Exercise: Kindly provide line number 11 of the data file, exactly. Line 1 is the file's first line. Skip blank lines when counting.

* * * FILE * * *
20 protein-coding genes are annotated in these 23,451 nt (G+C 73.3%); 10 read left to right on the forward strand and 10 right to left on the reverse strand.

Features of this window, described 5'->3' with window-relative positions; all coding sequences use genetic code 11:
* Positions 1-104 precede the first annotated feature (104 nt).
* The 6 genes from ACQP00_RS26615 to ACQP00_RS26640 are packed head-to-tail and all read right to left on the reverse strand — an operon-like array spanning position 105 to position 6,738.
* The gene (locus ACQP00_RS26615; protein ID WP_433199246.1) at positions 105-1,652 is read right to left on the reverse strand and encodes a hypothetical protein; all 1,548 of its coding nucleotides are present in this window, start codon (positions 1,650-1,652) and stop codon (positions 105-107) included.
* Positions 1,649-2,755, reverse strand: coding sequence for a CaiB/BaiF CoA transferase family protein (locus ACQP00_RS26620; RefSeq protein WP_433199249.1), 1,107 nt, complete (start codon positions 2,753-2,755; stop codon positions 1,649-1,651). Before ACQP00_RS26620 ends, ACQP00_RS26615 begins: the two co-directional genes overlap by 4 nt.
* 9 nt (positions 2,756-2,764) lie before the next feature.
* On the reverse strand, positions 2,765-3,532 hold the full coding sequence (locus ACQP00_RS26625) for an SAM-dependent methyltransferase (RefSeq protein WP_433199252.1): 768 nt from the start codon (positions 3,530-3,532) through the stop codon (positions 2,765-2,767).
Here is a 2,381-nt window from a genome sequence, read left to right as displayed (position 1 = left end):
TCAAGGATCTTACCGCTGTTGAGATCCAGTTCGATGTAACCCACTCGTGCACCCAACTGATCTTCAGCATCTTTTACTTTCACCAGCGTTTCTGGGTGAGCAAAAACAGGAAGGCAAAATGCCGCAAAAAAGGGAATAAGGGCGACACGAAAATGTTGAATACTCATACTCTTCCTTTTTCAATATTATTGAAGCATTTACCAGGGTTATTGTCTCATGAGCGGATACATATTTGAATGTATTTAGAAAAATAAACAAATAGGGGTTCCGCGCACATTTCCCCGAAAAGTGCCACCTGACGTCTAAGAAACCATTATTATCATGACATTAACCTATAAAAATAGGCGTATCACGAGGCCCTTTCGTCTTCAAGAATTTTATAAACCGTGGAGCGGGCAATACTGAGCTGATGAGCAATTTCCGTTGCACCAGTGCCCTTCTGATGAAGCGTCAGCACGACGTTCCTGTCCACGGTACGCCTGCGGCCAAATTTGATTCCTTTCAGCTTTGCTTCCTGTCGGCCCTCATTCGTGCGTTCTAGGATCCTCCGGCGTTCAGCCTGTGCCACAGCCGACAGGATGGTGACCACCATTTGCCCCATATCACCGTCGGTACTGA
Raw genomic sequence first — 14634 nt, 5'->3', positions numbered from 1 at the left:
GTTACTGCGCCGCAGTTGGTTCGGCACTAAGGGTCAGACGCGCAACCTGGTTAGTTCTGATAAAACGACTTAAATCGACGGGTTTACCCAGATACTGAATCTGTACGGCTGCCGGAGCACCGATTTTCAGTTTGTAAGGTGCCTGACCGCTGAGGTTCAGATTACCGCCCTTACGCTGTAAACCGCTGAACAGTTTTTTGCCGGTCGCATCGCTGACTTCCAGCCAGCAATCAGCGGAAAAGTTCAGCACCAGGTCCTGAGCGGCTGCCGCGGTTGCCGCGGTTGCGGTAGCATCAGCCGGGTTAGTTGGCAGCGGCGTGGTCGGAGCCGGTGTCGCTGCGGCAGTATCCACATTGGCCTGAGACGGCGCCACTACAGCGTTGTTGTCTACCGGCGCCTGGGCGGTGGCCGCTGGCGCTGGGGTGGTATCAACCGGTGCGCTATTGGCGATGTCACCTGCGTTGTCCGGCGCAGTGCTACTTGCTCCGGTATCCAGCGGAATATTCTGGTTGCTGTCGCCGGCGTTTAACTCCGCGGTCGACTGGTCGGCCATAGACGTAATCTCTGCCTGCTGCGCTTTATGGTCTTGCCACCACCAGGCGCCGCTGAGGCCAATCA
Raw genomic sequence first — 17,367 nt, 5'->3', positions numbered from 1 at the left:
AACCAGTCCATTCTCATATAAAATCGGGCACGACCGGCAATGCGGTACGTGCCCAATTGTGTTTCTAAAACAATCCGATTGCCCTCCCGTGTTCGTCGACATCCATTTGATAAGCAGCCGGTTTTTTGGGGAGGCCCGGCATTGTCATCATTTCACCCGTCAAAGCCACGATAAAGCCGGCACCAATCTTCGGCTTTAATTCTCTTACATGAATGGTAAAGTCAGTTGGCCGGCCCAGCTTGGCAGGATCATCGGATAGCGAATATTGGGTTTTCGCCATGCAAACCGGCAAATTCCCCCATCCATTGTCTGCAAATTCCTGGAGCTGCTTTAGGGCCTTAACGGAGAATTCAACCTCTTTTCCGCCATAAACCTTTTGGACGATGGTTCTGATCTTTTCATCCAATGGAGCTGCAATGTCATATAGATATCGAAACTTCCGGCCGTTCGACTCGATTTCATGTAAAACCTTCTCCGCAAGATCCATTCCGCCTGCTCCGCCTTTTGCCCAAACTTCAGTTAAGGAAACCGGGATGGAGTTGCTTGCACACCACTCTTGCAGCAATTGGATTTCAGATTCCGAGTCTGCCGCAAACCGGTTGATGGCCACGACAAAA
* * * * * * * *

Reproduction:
Raw genomic sequence first — 14634 nt, 5'->3', positions numbered from 1 at the left: